School of Education Program Seeks to Increase Minority Representation in Education

Posted October 15, 2021, 4:13PM
NCCU Men's Achievement Center director Roderick Heath, Ed.D. pins participant Miles Turmon.

North Carolina Central University’s (NCCU) School of Education has introduced a new program to increase minority male representation in education. The Marathon Teaching Institute aims to further assist with developing a more diverse field of top-quality educators.

According to a recent U.S. Department of Education report, African American men make up only about 2% of the nation’s educators.

“The NCCU Marathon Teaching Institute responds to diversity needs in education, while also preparing students for academic and career success,” said Audrey W. Beard, Ed.D., NCCU School of Education dean. “Through mentorship and strategic programming and partnerships, the School of Education will increase its efforts to produce educators to make an impact in local communities that need teachers from diverse backgrounds, especially minority male role models.”

Four students pursuing careers in education were formally inducted on Aug. 22, 2021, during the program’s induction ceremony. To be selected for the program, individuals must be a minority male student majoring in education or counseling willing to participate in community service projects. Students also must possess a cumulative 2.7 GPA or higher and meet all NCCU Teacher Education Program requirements. 

NCCU's Men's Achievement Center will provide participants additional support through the African-American Male Initiative. 

Students chosen for the program’s alpha cohort are: Cameron Emery, a junior elementary education major from Champaign, Ill.; Miles Turmon, a senior elementary education major from Easley, S.C.; Chester Crowder Jr., a senior elementary education major from Raleigh, N.C.; and Marquay Spencer-Gibbs a junior English major from Engelhard, N.C.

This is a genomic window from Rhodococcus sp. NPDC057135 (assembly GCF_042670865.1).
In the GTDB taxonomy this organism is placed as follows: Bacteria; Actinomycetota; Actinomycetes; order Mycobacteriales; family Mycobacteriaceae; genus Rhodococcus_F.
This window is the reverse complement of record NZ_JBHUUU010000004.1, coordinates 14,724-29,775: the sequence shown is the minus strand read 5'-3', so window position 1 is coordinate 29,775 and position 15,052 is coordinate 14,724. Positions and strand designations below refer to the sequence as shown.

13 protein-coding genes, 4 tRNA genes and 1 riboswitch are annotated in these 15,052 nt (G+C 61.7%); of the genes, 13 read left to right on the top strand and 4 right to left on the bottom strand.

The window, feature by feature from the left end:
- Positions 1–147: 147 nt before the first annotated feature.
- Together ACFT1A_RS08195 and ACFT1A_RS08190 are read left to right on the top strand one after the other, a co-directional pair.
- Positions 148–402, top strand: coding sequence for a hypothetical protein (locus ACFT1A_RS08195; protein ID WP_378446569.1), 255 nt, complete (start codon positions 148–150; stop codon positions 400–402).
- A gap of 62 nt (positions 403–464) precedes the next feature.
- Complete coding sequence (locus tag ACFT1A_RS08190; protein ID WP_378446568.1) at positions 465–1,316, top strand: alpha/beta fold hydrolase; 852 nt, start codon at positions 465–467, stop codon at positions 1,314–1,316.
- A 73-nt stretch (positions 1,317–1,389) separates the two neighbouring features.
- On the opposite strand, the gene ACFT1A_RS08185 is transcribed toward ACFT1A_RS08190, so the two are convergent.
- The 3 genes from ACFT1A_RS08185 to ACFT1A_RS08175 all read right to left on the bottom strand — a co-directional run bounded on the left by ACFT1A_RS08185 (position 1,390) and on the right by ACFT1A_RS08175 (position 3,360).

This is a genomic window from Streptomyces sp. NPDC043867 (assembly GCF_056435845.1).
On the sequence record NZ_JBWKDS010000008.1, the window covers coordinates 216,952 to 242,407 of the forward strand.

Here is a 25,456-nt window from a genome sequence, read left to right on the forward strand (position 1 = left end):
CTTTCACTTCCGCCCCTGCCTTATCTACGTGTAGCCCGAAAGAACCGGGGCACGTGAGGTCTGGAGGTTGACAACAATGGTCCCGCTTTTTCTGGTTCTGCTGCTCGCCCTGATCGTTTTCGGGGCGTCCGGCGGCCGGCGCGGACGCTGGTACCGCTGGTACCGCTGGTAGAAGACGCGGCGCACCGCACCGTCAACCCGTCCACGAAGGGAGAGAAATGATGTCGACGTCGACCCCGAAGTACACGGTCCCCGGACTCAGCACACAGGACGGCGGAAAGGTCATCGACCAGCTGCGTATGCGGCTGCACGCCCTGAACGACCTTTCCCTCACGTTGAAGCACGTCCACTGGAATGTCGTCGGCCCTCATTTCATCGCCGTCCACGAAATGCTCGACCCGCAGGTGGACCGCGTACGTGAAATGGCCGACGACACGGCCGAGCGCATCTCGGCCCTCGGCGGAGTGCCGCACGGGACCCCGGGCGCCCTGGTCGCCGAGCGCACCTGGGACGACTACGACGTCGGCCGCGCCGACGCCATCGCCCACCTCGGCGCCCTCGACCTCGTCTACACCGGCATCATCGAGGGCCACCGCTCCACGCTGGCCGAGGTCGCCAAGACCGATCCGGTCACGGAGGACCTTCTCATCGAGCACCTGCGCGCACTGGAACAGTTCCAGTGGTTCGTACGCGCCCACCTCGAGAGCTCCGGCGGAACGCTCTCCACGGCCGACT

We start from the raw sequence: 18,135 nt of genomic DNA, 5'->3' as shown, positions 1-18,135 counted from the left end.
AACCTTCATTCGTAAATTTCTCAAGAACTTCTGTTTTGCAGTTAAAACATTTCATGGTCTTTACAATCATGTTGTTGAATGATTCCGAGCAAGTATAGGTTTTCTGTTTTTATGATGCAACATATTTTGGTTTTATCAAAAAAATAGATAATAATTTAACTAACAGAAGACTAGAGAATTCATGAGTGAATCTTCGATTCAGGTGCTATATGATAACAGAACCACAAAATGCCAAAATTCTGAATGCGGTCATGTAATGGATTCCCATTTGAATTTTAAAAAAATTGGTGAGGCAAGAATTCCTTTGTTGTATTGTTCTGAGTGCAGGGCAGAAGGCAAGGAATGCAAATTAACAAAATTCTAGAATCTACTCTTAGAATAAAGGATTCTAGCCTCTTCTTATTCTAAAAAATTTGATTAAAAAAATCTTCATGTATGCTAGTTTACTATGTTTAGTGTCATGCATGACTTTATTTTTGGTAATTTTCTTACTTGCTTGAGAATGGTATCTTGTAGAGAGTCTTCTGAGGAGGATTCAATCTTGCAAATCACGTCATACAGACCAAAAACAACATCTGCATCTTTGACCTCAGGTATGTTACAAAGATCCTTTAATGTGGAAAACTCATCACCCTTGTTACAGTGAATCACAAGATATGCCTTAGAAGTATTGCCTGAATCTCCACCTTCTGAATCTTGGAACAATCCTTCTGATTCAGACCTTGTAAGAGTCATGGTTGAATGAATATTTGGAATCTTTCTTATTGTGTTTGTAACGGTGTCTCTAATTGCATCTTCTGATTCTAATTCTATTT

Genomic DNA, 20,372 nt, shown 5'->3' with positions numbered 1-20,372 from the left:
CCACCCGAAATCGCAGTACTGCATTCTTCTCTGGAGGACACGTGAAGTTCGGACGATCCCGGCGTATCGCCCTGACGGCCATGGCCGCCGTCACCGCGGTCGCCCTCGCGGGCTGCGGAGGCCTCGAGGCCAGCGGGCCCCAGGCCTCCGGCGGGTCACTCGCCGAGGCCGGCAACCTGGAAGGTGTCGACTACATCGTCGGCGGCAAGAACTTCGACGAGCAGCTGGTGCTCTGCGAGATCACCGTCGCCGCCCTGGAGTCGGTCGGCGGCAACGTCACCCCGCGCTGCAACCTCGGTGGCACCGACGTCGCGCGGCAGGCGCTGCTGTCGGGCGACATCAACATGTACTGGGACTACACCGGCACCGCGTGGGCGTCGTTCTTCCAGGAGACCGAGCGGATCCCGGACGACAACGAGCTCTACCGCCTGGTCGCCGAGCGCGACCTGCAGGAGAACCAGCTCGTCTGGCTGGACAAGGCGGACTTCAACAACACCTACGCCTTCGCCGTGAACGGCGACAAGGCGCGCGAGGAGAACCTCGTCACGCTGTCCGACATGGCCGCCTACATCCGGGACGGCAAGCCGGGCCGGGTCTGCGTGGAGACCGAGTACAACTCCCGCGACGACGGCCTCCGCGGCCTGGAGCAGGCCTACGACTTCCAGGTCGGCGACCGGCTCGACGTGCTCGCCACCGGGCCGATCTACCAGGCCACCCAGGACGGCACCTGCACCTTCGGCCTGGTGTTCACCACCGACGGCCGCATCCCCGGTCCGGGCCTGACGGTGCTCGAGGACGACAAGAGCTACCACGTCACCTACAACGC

Schmoock Family Scholarship Recipients
Schmook Family Opportunity Scholarship recipients Miles Turmon and Chester Crowder Jr. with Durham's Lakewood Elementary School principal and NCCU alumnus James Hopkins.

Program participants Chester Crowder and Miles Turmon are recipients of a $25,000 scholarship from the Schmook Family Opportunity Scholarship. The scholarship is named in honor of David Schmoock, a commercial technology executive and avid supporter of NCCU’s School of Education.

“Being a recipient of the Schmook Family Opportunity Scholarship means the world to me,” Crowder said. “The Marathon Teaching Institute has provided not only a financial support but also mentorship that has helped to improve my skills while also learning first hand from educators so I can be an influential educator for local youth.”

To be considered for the scholarship, individuals must be a male elementary education major with good character and possess a cumulative 3.0 GPA or higher. Individuals must commit to volunteering at a local elementary school during their junior and senior year and to work in Durham Public Schools upon graduation.

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